Or Steve Jobs. Walter Isaacson wrote in Jobs’s biography how Steve responded to partners performing inadequately, which was often how he reacted to his employees:
VLSI Technology, a chip company, was having trouble delivering enough chips on time. Jobs stormed into a meeting and started shouting that they were “fu%&ing dickless a$$holes.”
Yet despite acting in such ways to employees and suppliers, most overlooked Jobs’s obvious flaws. The VLSI Tech team “ended up getting the chips to Apple on time, and its executives made jackets that boasted on the back, “Team FDA”.
Or Andrew Carnegie. In 1892, while spending the summer on his Scottish estate 30 miles away from the nearest telegraph office, his subordinates crushed a strike at Carnegie Steel’s Homestead, Pennsylvania, plant. It was a violent confrontation where many strikers died. While Carnegie claimed he was out of touch, evidence in David Nasaw’s Andrew Carnegie showed that Carnegie knew that his staff was planning to do and did nothing. Carnegie would regret that decision, but still got great results out of his people.
Two additional examples from our upcoming book, Intelligent Fanatics: Standing On The Shoulders of Giants, include Rob Johnson, founder of BET, and Henry Wellcome, founder of Burrough’s Wellcome & Co [predecessor to GlaxoSmithKline], both had some undesirable traits.
The Halo Effect is your friend. Take the positive traits from each fanatic and acknowledge and dispose of their flaws. Few human beings can be emulated in full. If a “Great Leader” cover story doesn’t reflect a principled, trustworthy, strong, courageous, resilient, fair, and sharing leader, performance won’t be sustainable. Guaranteed. Whether it’s publicly recognized founders like Travis Kalanick of Uber, or countless others that have fallen from grace, bad habits and promoting “I win – You lose” relationships will catch up with them. But history is full of leaders with a track record of winning. We even know how each story began and ended. Here at IntelligentFanatics.com we like to focus on intelligent fanatics that dominated for decades. These rare individuals provide a perfect road-map for us today.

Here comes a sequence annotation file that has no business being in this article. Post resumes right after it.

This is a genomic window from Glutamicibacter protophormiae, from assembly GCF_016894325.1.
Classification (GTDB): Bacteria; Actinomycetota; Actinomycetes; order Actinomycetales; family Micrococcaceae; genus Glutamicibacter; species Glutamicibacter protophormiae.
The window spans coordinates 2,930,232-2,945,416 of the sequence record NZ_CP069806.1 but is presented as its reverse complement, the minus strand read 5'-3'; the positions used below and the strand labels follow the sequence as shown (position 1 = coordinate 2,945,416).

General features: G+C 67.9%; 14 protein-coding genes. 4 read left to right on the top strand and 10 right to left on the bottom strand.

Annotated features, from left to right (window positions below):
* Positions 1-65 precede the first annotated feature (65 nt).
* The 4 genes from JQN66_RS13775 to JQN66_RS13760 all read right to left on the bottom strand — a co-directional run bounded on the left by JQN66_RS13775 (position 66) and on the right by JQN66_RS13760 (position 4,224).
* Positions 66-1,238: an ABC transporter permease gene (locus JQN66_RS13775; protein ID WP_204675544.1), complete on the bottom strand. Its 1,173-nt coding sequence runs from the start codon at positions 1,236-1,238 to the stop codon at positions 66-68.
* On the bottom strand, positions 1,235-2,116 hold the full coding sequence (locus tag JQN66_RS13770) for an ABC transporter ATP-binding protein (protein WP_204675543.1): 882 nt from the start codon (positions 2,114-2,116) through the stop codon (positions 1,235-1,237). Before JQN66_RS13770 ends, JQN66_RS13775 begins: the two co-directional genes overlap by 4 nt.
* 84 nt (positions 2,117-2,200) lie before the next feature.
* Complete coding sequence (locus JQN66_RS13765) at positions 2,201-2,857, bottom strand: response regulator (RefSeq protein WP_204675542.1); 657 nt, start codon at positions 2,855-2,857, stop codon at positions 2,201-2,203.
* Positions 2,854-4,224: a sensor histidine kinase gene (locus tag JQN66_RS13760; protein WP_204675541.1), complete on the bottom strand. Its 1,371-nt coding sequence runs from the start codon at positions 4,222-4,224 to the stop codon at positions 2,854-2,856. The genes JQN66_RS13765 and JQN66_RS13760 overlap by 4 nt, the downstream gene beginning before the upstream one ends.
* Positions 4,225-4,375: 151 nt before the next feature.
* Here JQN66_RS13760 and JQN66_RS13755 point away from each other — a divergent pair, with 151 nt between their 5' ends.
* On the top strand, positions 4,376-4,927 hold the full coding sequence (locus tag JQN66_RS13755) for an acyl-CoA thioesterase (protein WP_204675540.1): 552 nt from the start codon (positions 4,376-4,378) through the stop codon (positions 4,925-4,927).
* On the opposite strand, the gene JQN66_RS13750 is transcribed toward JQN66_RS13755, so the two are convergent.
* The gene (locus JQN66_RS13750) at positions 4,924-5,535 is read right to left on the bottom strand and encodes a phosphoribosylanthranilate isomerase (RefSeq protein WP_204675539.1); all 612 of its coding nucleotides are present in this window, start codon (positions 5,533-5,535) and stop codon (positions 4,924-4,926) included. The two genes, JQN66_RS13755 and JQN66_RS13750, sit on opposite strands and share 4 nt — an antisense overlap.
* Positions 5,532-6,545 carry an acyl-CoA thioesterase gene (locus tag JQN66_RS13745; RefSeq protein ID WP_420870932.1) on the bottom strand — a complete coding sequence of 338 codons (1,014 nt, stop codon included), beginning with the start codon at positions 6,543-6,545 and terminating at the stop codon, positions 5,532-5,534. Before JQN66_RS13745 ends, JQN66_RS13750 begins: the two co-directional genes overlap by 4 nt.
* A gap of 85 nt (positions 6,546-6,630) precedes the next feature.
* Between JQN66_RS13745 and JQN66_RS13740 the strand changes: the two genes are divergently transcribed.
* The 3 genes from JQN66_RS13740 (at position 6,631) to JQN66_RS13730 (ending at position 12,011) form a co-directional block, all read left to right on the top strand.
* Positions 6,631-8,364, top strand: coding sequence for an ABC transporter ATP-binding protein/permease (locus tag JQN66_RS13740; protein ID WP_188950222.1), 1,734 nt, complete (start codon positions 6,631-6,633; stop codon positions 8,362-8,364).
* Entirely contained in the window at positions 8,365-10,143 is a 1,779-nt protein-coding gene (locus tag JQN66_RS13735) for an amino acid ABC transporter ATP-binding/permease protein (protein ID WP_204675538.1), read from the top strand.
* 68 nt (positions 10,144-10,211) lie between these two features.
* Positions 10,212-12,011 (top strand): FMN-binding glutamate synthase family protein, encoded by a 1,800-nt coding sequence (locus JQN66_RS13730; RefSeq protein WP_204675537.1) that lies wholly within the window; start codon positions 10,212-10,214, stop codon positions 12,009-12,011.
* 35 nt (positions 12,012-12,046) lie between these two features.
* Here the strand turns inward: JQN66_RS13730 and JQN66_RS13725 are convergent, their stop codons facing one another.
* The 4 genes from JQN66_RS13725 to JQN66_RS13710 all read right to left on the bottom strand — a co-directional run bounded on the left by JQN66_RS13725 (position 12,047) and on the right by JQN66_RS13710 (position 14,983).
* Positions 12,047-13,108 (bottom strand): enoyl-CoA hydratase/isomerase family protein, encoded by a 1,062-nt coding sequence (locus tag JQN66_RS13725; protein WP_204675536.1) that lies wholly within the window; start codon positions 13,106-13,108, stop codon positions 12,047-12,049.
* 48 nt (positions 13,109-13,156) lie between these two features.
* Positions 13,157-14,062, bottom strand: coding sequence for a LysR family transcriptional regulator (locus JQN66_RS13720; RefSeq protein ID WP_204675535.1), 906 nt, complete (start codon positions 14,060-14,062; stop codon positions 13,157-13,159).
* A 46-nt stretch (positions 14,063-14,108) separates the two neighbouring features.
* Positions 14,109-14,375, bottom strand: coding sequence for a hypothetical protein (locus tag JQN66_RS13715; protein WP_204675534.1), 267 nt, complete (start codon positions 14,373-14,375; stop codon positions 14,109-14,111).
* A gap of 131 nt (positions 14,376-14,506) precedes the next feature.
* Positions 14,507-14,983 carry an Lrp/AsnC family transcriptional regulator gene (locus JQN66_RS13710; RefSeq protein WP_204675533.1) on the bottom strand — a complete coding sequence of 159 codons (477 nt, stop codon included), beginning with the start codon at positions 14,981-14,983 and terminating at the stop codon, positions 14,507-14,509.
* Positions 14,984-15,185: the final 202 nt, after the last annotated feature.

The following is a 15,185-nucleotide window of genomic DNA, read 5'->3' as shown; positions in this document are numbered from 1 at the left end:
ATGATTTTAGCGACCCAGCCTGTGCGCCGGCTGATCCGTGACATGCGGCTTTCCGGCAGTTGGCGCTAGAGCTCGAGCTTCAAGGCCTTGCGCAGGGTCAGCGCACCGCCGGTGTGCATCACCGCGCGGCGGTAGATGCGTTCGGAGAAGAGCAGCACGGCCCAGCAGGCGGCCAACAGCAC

- While the negative Halo effect is ever present in business literature and the media, focusing on leaders with long-duration success is a worthwhile endeavor for aspiring leaders.
- Seeking out and attaching to genuine, trustworthy alphas is hard-wired in social animals, especially humans.
- The Halo effect is beneficial in allowing team members to overlook some of the flaws of their genuine, trustworthy leader.